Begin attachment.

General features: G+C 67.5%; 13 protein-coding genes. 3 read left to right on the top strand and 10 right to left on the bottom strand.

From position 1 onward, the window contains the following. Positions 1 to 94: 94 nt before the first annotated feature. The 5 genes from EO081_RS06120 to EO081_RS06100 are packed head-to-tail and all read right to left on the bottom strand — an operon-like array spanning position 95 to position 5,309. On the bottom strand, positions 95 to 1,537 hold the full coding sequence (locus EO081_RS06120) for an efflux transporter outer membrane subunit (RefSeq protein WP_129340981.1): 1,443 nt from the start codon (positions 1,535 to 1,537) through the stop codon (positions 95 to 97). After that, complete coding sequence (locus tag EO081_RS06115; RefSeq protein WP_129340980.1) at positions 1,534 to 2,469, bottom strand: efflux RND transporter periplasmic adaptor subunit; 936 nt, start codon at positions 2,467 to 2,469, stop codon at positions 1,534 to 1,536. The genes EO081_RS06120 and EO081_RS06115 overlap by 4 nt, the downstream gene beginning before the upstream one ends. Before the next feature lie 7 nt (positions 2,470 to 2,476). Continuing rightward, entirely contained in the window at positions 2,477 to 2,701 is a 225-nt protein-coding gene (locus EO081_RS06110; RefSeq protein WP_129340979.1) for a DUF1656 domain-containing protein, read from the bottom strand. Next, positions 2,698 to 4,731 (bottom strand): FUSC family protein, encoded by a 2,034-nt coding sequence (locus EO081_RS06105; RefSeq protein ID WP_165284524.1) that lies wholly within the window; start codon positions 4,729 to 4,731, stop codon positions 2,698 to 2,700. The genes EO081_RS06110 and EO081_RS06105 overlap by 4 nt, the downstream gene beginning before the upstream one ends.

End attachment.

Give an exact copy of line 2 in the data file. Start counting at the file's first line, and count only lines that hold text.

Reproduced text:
From position 1 onward, the window contains the following. Positions 1 to 94: 94 nt before the first annotated feature. The 5 genes from EO081_RS06120 to EO081_RS06100 are packed head-to-tail and all read right to left on the bottom strand — an operon-like array spanning position 95 to position 5,309. On the bottom strand, positions 95 to 1,537 hold the full coding sequence (locus EO081_RS06120) for an efflux transporter outer membrane subunit (RefSeq protein WP_129340981.1): 1,443 nt from the start codon (positions 1,535 to 1,537) through the stop codon (positions 95 to 97). After that, complete coding sequence (locus tag EO081_RS06115; RefSeq protein WP_129340980.1) at positions 1,534 to 2,469, bottom strand: efflux RND transporter periplasmic adaptor subunit; 936 nt, start codon at positions 2,467 to 2,469, stop codon at positions 1,534 to 1,536. The genes EO081_RS06120 and EO081_RS06115 overlap by 4 nt, the downstream gene beginning before the upstream one ends. Before the next feature lie 7 nt (positions 2,470 to 2,476). Continuing rightward, entirely contained in the window at positions 2,477 to 2,701 is a 225-nt protein-coding gene (locus EO081_RS06110; RefSeq protein WP_129340979.1) for a DUF1656 domain-containing protein, read from the bottom strand. Next, positions 2,698 to 4,731 (bottom strand): FUSC family protein, encoded by a 2,034-nt coding sequence (locus EO081_RS06105; RefSeq protein ID WP_165284524.1) that lies wholly within the window; start codon positions 4,729 to 4,731, stop codon positions 2,698 to 2,700. The genes EO081_RS06110 and EO081_RS06105 overlap by 4 nt, the downstream gene beginning before the upstream one ends.